Perhaps Mother Nature is punishing us, he thought, for our greed and selfishness. We torture her at all hours by iron and wood, fire and stone. We dig her up and dump her in the sea. We sink mineshafts into her and drag out her entrails – and all for a jewel to wear on a pretty finger. Who can blame her if she occasionally quivers with anger? – Robert Harris, British novelist, from Pompeii
We arose early Saturday morning with an ambitious agenda for the day – visit Pompeii, hike Mt. Vesuvius, and visit the ruins at Herculaneum (or Ercolano in Italian). The looming question of the day: could we trust our GPS with the British voice to take us to the right destinations in one piece and without constant recalibration? We weren’t sure once we started the car and the GPS said that we had reached our destination. We restarted the GPS, only to be instructed by the recalcitrant Brit that we were to “turn left and take the ferry.” Really? Yes, we got a good laugh out of that.
Pompeii: in the direct path of Mt. Vesuvius
The drive to Pompeii was about 30 minutes from Naples. By the time we got there, the tour buses and tour guides waving flags were in full force. You could easily spend a day covering the grounds of Pompeii, but we knew we only had so many hours. We started out in areas away from the main section of the city, which was pleasant because there weren’t that many tourists, relatively speaking.
But first a few words about Pompeii. In AD 79, within a 24-hour span, a devastating volcanic eruption from Mt. Vesuvius completely buried the Roman cities of Pompeii and Herculaneum, along with smaller settlements, farms, villas, and villages along the Bay of Naples. The poet Status wrote two decades later: “In the future, when crops grow again and this devastated wilderness blooms once more, will people believe that towns, people and estates are all buried beneath the soil?” Not in Status’s lifetime would that happen. It took approximately 1,700 years later before Pompeii and Herculaneum would be rediscovered by archaeologists.
Researchers estimate that Pompeii was founded in the seventh of sixth century BC by the Osco or Oscans, but was dominated by Rome in the fourth century and then conquered and turned into a colony by Rome in 80 BC. By 79 AD, some 11,000 residents lived in the city. Discovered in 1599, Pompeii would have to wait until a Spanish engineer rediscovered the city in 1748.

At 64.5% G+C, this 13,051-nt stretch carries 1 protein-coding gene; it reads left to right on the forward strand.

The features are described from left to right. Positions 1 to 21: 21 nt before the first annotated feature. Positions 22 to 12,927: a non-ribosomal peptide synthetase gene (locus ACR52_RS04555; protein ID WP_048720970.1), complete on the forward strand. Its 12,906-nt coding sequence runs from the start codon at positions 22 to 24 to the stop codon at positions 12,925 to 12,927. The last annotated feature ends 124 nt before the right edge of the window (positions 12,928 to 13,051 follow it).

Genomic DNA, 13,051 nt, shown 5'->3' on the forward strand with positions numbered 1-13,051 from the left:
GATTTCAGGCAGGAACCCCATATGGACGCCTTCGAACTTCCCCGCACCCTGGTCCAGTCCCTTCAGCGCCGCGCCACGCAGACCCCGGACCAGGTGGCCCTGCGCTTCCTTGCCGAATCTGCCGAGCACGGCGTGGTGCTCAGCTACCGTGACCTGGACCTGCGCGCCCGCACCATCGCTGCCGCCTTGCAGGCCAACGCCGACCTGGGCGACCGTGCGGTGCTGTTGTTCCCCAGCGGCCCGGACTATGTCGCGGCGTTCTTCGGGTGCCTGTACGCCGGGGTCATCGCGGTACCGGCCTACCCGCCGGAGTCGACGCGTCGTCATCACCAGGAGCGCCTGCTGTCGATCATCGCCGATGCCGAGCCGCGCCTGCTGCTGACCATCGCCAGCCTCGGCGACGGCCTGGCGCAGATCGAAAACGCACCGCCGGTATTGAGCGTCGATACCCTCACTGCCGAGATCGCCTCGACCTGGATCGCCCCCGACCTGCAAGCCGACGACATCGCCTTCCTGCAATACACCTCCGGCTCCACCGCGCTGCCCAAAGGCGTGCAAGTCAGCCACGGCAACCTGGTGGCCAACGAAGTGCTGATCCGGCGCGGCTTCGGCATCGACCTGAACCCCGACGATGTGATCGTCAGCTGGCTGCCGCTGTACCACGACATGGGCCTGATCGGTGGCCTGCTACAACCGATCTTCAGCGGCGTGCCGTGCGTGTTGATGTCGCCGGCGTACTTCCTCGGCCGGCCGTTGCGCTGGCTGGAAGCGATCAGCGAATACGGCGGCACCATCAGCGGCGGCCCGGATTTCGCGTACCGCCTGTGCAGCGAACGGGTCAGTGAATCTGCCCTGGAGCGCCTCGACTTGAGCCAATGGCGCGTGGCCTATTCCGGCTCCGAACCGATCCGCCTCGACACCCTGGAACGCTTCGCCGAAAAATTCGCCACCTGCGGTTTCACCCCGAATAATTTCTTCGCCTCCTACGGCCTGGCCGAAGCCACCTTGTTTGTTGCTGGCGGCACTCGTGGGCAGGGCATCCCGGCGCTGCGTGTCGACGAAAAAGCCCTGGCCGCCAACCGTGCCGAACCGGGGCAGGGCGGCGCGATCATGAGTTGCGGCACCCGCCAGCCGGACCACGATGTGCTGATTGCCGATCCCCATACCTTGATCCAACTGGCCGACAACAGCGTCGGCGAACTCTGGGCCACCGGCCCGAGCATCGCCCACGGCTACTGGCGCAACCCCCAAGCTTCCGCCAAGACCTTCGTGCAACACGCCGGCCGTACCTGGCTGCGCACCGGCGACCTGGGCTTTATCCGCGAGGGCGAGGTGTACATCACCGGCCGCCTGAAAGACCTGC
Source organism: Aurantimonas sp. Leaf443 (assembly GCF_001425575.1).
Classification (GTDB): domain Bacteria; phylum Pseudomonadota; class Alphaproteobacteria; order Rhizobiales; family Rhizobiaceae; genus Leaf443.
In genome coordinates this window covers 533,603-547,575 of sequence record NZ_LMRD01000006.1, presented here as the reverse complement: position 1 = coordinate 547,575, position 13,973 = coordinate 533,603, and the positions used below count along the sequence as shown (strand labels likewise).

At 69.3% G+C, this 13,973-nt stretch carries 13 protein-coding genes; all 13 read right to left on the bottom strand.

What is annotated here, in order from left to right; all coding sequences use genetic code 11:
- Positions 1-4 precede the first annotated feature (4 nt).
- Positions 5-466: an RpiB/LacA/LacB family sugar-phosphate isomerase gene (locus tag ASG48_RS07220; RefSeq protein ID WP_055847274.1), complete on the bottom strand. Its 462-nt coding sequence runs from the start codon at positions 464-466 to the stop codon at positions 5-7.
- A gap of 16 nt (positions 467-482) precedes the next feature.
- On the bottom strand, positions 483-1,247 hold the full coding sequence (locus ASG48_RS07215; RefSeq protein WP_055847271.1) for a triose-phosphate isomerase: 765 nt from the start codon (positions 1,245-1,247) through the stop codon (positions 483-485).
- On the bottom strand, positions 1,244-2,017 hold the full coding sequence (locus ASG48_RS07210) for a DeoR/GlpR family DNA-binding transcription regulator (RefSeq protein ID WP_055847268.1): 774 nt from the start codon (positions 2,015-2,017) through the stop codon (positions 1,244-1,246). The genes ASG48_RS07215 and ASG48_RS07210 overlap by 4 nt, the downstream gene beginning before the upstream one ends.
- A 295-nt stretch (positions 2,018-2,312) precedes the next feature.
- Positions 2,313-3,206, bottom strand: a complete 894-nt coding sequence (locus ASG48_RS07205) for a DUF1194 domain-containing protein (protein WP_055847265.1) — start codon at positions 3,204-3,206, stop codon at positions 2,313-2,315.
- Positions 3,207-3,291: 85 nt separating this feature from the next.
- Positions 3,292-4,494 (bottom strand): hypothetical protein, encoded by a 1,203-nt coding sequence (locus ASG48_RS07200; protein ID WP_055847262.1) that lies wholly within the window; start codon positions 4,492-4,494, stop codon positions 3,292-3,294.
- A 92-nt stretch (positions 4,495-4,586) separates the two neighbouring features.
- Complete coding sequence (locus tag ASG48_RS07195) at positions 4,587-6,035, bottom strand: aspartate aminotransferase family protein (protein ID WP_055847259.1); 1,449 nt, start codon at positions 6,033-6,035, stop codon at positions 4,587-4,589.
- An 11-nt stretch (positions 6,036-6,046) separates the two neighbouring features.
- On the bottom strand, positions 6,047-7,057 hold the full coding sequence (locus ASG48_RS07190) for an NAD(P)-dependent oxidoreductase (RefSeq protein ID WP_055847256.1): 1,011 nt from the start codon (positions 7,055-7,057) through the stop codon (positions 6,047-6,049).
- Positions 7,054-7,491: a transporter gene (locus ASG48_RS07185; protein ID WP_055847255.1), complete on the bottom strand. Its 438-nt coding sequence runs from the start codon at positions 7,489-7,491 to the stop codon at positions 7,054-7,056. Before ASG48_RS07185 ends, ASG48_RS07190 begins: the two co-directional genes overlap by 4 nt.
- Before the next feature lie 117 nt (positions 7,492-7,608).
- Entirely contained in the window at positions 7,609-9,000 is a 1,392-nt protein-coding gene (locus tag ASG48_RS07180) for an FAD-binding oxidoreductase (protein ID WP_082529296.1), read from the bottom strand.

Vesuvius had lain dormant for hundreds of years, so when it erupted it spewed not only lava but a deadly cloud of ash that rose some 19 miles high. Pompeii was unluckily in the direct path of the cloud of ash and both cities were buried when the volcanic cloud of ash collapsed. Several waves of “pyroclastic surges” – avalanches of superheated ash and gas – down the slopes of Mt. Vesuvius. While the ash covered Pompeii up to 16 feet, Herculaneum was buried under up to 75 feet of ash.
As morbid as it sounds, one of the things I really wanted to see were the casts of the victims who died instantly. I remember reading about Pompeii as a child and photographs of the casts made a lasting impression on me. We wandered in and out of the various houses and businesses along the stone streets, which bore ruts from the wheels of chariots. We made our way to the amphitheater, which housed several casts inside a protected structure. The Garden of Fugitives also held a number of casts. They were as fascinating as they were sobering.
We did a loop and ended up at the main area of the ruins, where temples, large establishments, and social gathering places met. This area was overrun by tourists, whereas other sections of Pompeii were bearable. I think that when I come back, I’ll come as soon as it opens and spend more time – checking out the areas we missed and spending more time contemplating the lifestyle of the people of Pompeii and imagining what it must be like to live in such a beautiful city. While we left with much left to be seen, we all agreed that it merely means we shall return.
Herculaneum: buried under 60 to 75 feet of ash
A few people have told David that ancient Herculaneum is actually a better excavation site than Pompeii, simply because it was discovered after Pompeii and benefited from the lessons learned by archaeologists who were excavating Pompeii. We assumed our GPS led us astray again when we pulled up right within a residential neighborhood and saw few tourists outside the gates of a modest sign indicating that it was the excavation site of Ercolano. Once we got in, however, we were literally blown away by ancient Herculaneum.